Humor me. You know I like my action shots.
I liked the pretty color of the paprika.
I have 2 dozen shucked oysters in the background, the Parmesan mixture, and 1/2 stick melted butter.
Mr. Hawthorne placed the oysters on the grill and spooned the melted butter on top of each oyster and I followed behind, topping with the Parmesan mixture.
Close the grill for about 2 minutes, or until the oysters juices start bubbling.
This is one of my favorite ways to eat oysters. I love the buttery goodness and the hint of sweet from the sugar along with the warmth and smokiness of the paprika. I just tip the posterior end in my mouth and slurp all this down. What? You weren't paying attention to my anatomy lesson?
Feast on the oyster.
It's a thing of beauty.
On to Oysters Hawthorne, a spinach preparation loosely based on Oysters Rockefeller. Oysters Rockefeller was created at Antoine's, the renowned New Orleans restaurant, in 1899 by the proprietor, Jules Alciatore, son of the founder (in 1840) of Antoine's, Antoine Alciatore. Oysters Rockefeller were so named because of the extreme richness of the sauce and because, at the time, John D. Rockefeller was then the richest man in the world. Jules developed this dish as a substitution for snails, since the snails were in the face of a shortage, and the oysters were locally available. The original recipe is a secret and though many restaurants claim to make Oysters Rockefeller, Antoine's claims no one has been able to successfully duplicate the recipe. Apparently, Jules Alciatore took the original recipe with him to his grave and all we have now are assumptions based on descriptions of the original dish. The trademark green color of the original dish is thought to be from spinach, although Antoine's chefs have repeatedly denied the original used spinach. Most recipes today recommend the addition of Pernod, an anise-flavored liqueur; however, Pernod hadn't been created yet. It is very likely that the original 1899 recipe used absinthe, for which Pernod was later substituted when absinthe was banned in 1915. As for Pernod, Henri-Louis Pernod opened his first absinthe distillery in Switzerland in 1797. In 1805, Maison Pernod Fils was founded in eastern France by Henri-Louis. In 1915, production and consumption of absinthe was prohibited in France and Pernod Ricard, now a world-wide conglomerate, was created from Maison Pernod fils. Pernod Ricard produces Pernod Anise and Ricard Pastis, both anise-flavored liqueurs. Since nobody really knows the original Oysters Rockefeller recipe, I'm making up my own. Oysters Hawthorne. I'm not particularly fond of anise-flavorings, although I love basil and appreciate tarragon in small doses, so my recipe has no anise-flavoring. It does have spinach and lots of other lovely flavors which I'm about to share with you.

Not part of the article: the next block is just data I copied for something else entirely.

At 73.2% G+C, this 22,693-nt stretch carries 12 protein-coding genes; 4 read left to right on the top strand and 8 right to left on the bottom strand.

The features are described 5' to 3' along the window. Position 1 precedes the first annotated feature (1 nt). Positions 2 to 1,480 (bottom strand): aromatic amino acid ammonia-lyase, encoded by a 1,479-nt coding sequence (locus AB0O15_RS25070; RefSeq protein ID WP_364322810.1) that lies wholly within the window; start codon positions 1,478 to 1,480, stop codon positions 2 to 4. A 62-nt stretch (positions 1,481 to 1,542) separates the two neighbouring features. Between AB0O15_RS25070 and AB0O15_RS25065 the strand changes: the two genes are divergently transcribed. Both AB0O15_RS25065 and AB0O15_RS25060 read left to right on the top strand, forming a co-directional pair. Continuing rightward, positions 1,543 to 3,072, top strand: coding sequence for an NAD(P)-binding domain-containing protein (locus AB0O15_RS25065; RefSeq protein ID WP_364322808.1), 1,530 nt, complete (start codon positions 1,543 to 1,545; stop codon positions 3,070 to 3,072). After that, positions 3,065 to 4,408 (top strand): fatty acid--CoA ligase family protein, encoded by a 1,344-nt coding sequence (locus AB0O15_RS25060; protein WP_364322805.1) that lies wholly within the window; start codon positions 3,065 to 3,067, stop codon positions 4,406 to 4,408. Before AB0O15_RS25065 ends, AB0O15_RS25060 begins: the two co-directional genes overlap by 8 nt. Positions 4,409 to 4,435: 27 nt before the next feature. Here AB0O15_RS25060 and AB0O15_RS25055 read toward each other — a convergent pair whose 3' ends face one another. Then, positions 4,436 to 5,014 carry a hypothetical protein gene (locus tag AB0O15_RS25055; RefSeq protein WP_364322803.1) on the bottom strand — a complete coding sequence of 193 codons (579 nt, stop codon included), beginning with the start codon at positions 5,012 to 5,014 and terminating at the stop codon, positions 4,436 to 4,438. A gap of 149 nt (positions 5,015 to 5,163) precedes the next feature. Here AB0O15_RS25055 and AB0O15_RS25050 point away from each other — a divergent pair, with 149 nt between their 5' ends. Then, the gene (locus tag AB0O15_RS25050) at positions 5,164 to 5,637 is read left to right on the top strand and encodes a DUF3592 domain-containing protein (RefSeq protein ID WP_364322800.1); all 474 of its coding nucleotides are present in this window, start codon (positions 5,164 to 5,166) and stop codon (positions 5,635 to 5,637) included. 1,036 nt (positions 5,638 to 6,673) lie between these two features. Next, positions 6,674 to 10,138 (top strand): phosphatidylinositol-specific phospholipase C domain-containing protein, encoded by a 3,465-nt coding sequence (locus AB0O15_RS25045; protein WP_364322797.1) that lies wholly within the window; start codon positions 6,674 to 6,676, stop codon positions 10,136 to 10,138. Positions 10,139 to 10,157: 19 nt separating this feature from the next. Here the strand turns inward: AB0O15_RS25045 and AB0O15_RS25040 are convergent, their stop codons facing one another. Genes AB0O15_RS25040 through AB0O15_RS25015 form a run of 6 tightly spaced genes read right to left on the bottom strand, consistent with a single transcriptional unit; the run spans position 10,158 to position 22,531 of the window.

Oysters Hawthorne 2 dozen shucked oysters 1/2 bag fresh spinach, chopped 1/2 onion, chopped 1 stalk celery, chopped 1 garlic clove, minced 5 TB butter, unsalted 2-3 TB fresh parsley, chopped 2-3 TB chopped leftover bacon and ham for breakfast 2 TB white wine 2 TB heavy cream 1/2 cup grated Parmesan 1/2 cup Panko breadcrumbs
Chop the onion and celery.
Melt 3 TB butter over medium heat and add in celery and onion. Cook about a minute.
Add in chopped spinach.
Add in 2 more TB butter. Cook another minute or two until spinach is wilted.
Add in white wine and cook 2 minutes.
Add in cream.
Stir to combine. Keep warm.
Half a cup, probably more, grated Parmesan. 1/2 cup Panko breadcrumbs A couple tablespoons chopped parsley and chopped bacon and ham.
First, I spooned the spinach mixture over the oysters.
I happen to like this picture.